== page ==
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ST. PAUL - Minnesota's ailing state coffers could get a $2 billion jolt from the federal economic stimulus package, but the funding comes with conditions and will complicate Capitol budget talks. State finance officials said Thursday that early number-crunching shows Minnesota could get more than $3 billion from the $790 billion economic recovery plan nearing completion in Congress.
Some senators were not happy Tuesday when they learned the state Education Department paid $181,000 for a report on Q Comp that was released the night before the legislative auditor released what they considered a similar report. "It does feel duplicative," Assistant Senate Majority Leader Tarryl Clark, DFL-St. Cloud, told Education Commissioner Alice Seagren. "I'm just concerned about a couple hundred thousand dollars in this situation." Seagren told Clark the study was funded by federal, not state, money.
Minnesota college students told a House committee Tuesday that without more state spending the future of higher education is in doubt. "I'm worried," said Cody Nelson of Crookston, a recent Bemidji State University graduate. Budget cuts beyond what the state already has made "will likely significantly impact the student experience... (and) will go very deep into academics," he told a higher education committee that will consider budgets for the Minnesota State Colleges and Universities system and University of Minnesota.
ST. PAUL - A judicial panel could review at least 5,000 uncounted absentee ballots for counting in the U.S. Senate election trial. Judges ruled Tuesday Norm Coleman can argue to include in the election tally absentee ballots it believes were wrongly rejected in the Nov. 4 election. Coleman is challenging Al Franken's 225-vote victory in court. The ruling, which came on the trial's seventh day, means county election officials may have work to do in the coming days or weeks and that the trial could last several weeks or longer.
"Your Heart Belongs to Me," is not a sappy Tin Pan Alley lyric, but the title of a new thriller by Dean Koontz (Bantam, $27).
Some Republican House members want to exempt new Minnesota businesses from the state corporate income tax. Rep. Kurt Zellers, R-Maple Grove, said the proposal would help create jobs. "The idea is simple: If you bring your business to Minnesota and stay for five years, we will exempt you from the 9.8 percent tax rate," Zellers said. The same would apply to expanding businesses.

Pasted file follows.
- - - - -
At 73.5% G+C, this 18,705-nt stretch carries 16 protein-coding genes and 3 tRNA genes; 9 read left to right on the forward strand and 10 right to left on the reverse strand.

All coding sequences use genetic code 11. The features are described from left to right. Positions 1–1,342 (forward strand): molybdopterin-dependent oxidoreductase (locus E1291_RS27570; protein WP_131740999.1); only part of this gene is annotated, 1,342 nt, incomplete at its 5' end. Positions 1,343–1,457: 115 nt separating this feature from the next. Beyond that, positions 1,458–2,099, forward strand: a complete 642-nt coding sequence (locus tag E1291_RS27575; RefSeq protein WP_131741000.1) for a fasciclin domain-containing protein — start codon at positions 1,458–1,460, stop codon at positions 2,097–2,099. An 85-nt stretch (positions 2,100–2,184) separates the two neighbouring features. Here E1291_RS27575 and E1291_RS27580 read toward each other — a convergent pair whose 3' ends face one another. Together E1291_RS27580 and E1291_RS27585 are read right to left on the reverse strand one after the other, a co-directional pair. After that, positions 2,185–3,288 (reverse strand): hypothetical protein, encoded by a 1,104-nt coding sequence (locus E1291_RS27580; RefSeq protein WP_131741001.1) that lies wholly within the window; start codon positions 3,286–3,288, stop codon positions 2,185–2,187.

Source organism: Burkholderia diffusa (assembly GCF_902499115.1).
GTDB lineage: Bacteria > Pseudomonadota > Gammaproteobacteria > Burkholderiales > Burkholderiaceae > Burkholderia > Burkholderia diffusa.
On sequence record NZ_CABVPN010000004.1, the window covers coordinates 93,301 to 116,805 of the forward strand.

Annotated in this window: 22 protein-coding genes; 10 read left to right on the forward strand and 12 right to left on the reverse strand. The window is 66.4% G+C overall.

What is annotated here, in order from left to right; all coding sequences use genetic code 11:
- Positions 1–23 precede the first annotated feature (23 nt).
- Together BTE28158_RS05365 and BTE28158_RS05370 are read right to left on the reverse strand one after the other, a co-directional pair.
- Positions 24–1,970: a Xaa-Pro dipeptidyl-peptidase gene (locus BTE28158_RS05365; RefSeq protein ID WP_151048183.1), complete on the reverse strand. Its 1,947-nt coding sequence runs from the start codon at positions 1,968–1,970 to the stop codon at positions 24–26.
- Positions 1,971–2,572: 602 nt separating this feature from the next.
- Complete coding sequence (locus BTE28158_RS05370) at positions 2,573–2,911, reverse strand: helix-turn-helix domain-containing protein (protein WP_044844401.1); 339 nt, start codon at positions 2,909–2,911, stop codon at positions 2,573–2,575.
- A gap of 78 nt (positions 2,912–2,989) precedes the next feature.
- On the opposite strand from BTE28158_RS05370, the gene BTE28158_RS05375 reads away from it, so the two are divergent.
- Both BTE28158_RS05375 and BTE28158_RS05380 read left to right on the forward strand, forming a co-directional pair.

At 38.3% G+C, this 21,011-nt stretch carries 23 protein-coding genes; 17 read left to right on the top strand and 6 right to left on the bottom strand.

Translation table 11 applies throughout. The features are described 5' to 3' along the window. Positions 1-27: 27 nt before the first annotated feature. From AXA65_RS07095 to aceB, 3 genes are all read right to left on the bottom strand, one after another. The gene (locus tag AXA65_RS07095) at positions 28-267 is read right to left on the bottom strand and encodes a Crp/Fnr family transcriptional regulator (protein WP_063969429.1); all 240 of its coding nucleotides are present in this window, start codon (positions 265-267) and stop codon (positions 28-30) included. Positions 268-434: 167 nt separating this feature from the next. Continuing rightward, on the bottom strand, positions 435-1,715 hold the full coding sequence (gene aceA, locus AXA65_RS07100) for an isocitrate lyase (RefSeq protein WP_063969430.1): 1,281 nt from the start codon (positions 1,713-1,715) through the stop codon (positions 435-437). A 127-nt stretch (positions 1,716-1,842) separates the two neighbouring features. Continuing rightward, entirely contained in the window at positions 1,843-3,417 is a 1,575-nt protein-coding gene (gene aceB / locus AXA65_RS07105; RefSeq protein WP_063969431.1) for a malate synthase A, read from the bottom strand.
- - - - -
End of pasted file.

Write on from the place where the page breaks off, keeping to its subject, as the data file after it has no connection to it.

The sparky points of a taser put an end to an Eagan, Minn., man's romp on Maui at the expense of a Diamond Bluff, Wis., woman he had promised to marry. James E. Jackson, 40, now sits in a Maui correctional facility awaiting extradition to Wisconsin after being taken into custody by Maui police on Jan. 9. "The judge in Hawaii wants him (Jackson) to face charges there first before sending him back to Wisconsin," said Lt.
With a deepening recession, don't expect the Minnesota Legislature to suddenly find money to protect any one budget area, local legislators told a group of teachers Saturday morning. "How do we get the message back to everybody?" Rep. Brita Sailer, DFL-Park Rapids, asked about 20 teachers from throughout the region who attended an Education Minnesota Eggs and Issues breakfast in Bemidji.
A Cottage Grove man was charged Friday for allegedly smashing a family member's car into the front door of a Planned Parenthood clinic in St. Paul, according to the Ramsey County Attorney's Office. Matthew L. Derosia, 32, is scheduled to appear Friday afternoon on charges of two felony counts of first-degree criminal damage to property. According to the Ramsey County District Court Complaint, police were called to the clinic, located at 1965 Ford Parkway, at 7:49 a.m. Thursday on a report of an accident with injuries.
ST. PAUL - Minnesota's historic U.S. Senate election trial, to start Monday, in some ways may resemble popular television courtroom dramas. "This is going to be very much what you expect a trial to be based on watching 'L.A. Law' or 'Law and Order,'" said Marc Elias, an attorney for Al Franken. The Franken and Norm Coleman campaigns will give opening and closing statements, exhibits will be offered and three judges will decide the case and, possibly, Minnesota's next U.S. senator.